After S&P downgraded long-term U.S. credit two years ago, investors sold stocks but continued to buy longer-term U.S. Treasurys.
Despite uncertainty over whether the government will maintain its authority to borrow, investors have continued to pour money into long-term Treasurys. The yield on the 10-year note has remained stable at slightly above 2.7 percent, a sign that investors still believe the U.S. government will repay its longer-term debt.
The U.S. government has never intentionally failed to pay its debts. That's why investors consider Treasurys the safest and most liquid investments in times of uncertainty. Treasurys are also denominated in dollars, the main currency used by central banks and financial institutions around the world.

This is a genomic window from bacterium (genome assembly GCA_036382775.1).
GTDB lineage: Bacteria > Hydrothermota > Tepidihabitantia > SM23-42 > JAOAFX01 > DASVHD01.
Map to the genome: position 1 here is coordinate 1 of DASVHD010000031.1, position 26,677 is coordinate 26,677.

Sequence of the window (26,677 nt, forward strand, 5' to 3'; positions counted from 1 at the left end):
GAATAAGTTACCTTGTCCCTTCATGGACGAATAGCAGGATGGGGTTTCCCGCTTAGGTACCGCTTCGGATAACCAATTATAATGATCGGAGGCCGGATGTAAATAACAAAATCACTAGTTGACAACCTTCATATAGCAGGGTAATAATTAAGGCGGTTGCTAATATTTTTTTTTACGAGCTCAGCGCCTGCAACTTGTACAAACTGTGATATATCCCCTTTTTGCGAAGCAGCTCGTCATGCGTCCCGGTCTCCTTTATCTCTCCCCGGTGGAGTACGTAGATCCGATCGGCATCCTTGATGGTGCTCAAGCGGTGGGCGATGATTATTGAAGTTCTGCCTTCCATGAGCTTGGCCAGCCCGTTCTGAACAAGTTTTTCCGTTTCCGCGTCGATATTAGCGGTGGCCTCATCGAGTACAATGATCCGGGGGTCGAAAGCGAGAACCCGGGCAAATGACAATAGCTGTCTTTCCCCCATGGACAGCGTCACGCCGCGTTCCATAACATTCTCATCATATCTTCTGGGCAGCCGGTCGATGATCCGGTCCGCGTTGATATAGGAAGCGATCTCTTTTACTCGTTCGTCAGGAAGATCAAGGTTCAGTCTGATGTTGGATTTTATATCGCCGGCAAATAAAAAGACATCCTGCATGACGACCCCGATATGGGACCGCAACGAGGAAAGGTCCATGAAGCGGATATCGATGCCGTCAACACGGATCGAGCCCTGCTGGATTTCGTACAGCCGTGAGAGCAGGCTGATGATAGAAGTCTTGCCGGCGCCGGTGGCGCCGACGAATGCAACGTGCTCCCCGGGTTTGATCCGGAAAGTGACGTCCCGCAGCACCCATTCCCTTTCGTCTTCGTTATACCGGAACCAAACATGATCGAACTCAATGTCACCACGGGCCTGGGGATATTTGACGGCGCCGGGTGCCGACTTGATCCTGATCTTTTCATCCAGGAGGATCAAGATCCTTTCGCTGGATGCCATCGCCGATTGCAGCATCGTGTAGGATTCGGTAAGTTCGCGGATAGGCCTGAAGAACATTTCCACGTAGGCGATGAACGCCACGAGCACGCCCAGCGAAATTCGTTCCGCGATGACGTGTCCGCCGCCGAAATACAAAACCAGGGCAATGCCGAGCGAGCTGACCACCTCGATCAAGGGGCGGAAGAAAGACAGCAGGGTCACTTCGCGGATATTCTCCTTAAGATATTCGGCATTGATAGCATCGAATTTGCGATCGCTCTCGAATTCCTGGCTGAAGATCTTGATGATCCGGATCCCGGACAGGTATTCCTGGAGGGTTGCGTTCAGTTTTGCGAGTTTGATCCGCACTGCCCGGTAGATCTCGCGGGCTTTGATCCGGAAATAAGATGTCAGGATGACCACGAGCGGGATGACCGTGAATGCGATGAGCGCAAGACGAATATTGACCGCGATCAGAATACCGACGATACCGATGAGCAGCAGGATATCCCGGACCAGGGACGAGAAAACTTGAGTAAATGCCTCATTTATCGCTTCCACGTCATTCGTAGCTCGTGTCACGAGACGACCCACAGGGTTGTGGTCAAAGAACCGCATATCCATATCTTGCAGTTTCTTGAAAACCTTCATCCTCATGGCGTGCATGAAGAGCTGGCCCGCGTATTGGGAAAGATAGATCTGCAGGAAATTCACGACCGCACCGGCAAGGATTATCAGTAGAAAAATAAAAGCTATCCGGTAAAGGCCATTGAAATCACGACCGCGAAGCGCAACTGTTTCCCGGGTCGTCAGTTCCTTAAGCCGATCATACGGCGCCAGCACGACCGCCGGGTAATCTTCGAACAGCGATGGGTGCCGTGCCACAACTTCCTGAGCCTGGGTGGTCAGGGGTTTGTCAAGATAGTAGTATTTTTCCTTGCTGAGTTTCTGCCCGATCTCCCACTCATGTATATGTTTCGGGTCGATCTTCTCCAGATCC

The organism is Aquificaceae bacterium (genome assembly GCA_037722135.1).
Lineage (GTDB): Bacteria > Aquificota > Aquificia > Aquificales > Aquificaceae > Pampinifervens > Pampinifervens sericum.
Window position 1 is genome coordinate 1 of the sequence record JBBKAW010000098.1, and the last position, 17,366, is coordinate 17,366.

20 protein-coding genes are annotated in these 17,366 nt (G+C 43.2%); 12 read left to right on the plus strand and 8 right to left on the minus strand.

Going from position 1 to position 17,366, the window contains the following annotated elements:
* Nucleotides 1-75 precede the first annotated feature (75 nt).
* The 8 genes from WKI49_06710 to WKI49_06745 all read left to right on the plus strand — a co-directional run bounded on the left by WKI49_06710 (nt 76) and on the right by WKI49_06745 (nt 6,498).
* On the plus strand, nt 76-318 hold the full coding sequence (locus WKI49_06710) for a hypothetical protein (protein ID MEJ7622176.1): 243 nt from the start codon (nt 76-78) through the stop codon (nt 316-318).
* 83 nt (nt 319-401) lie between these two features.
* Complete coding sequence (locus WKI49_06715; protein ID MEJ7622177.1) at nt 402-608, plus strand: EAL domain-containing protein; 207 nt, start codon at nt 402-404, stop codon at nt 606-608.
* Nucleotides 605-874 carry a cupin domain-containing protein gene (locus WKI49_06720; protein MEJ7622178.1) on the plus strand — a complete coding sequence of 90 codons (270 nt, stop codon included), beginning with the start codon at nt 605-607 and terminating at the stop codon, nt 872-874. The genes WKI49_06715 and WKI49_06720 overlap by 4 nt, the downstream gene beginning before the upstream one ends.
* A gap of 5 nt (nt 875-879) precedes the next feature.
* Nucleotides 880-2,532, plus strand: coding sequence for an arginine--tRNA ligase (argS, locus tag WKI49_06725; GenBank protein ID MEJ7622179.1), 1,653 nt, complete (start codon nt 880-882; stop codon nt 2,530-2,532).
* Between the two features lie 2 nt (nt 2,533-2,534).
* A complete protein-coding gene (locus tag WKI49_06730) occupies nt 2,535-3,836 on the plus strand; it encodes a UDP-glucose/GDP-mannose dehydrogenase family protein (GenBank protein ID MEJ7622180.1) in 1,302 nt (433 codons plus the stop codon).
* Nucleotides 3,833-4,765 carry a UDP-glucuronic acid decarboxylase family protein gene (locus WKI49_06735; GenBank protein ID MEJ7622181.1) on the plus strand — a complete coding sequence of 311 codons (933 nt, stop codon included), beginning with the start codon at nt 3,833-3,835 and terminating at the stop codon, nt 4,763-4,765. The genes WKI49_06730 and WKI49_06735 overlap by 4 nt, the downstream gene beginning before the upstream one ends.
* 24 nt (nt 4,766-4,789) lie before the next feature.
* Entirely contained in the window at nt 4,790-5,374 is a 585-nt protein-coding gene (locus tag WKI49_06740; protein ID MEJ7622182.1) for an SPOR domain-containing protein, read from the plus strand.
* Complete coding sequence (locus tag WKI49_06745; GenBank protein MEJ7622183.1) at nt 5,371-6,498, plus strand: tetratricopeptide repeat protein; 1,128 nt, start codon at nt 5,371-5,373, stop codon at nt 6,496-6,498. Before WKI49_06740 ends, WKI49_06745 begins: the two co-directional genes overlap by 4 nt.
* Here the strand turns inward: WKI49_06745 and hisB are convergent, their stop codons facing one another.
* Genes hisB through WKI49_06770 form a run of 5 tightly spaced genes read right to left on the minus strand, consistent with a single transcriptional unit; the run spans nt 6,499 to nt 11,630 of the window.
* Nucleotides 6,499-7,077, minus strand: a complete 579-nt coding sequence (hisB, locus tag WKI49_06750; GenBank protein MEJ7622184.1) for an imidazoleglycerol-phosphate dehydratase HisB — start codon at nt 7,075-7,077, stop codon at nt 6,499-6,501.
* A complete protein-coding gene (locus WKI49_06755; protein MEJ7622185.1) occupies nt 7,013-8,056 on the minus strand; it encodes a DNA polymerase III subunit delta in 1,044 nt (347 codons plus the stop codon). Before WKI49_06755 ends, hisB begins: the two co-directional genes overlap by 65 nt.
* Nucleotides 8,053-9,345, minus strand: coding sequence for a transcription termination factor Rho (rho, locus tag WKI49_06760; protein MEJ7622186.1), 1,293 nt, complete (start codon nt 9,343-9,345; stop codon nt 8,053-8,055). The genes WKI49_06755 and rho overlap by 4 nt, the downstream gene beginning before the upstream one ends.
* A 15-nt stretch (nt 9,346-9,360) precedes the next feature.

Lawmakers spent most of Tuesday trying to reach an agreement to give Treasury authority to borrow and avoid an eventual default.
House Republicans pushed for passage of legislation late Tuesday that would allow the Treasury to borrow normally until early February and end a 15-day partial government shutdown at least until Dec. 15.
While the House readied for a possible Tuesday night vote, the immediate result was to impose a daylong freeze on Senate negotiations on a bipartisan compromise.